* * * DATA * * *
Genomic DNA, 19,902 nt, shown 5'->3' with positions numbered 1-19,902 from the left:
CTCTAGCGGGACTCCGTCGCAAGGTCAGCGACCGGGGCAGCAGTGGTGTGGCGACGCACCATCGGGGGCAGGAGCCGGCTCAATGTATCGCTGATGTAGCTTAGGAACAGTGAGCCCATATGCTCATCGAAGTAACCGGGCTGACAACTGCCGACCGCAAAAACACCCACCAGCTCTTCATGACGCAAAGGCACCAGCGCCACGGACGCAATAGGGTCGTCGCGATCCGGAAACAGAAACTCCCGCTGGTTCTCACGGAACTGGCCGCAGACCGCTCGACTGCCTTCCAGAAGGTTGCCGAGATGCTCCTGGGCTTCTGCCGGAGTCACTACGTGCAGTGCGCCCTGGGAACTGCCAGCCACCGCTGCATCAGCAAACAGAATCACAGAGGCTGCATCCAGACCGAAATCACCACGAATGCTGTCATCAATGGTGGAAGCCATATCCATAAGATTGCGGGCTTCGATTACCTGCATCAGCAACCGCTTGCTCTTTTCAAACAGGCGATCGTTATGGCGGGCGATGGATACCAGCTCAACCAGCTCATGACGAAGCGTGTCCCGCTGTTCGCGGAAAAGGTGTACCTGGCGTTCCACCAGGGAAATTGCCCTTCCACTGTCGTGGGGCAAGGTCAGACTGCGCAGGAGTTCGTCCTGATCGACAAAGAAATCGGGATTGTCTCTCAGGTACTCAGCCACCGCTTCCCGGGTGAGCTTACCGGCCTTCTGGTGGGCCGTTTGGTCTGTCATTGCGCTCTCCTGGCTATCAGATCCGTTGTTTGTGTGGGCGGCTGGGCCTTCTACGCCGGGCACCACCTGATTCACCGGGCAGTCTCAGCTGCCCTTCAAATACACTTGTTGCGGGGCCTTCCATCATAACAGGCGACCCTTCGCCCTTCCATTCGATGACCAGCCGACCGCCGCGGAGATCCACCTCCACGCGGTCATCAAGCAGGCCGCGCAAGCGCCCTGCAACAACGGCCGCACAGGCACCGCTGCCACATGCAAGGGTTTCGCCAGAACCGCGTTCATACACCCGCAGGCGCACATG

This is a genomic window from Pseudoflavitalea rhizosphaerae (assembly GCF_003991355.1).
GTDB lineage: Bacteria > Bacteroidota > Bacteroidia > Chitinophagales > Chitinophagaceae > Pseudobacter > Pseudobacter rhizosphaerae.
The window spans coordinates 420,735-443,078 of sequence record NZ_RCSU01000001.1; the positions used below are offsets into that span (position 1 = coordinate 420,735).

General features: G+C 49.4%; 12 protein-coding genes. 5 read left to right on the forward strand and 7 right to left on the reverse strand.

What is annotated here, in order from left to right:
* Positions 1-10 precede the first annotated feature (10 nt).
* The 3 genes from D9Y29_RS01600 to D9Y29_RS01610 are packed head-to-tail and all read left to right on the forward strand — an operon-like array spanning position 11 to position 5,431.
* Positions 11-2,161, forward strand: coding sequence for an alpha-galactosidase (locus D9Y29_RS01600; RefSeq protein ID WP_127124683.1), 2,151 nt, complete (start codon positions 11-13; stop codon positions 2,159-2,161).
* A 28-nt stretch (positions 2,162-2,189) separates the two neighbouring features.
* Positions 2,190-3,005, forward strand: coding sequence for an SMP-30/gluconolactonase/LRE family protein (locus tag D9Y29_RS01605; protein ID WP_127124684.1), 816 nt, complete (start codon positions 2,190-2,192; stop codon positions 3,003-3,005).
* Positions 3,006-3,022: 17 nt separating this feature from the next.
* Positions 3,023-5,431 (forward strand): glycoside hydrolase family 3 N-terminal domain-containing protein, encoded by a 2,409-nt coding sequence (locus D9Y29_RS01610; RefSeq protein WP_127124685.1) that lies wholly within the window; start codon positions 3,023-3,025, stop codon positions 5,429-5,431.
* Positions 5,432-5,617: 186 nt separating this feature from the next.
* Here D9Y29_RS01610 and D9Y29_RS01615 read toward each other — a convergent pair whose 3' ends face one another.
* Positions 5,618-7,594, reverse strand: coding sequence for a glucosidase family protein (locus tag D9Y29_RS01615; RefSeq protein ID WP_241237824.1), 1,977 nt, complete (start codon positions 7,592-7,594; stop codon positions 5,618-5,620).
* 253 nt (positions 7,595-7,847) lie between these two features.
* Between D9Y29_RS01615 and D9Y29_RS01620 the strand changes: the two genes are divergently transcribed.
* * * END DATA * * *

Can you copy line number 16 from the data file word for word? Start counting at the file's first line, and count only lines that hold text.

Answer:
* Here D9Y29_RS01610 and D9Y29_RS01615 read toward each other — a convergent pair whose 3' ends face one another.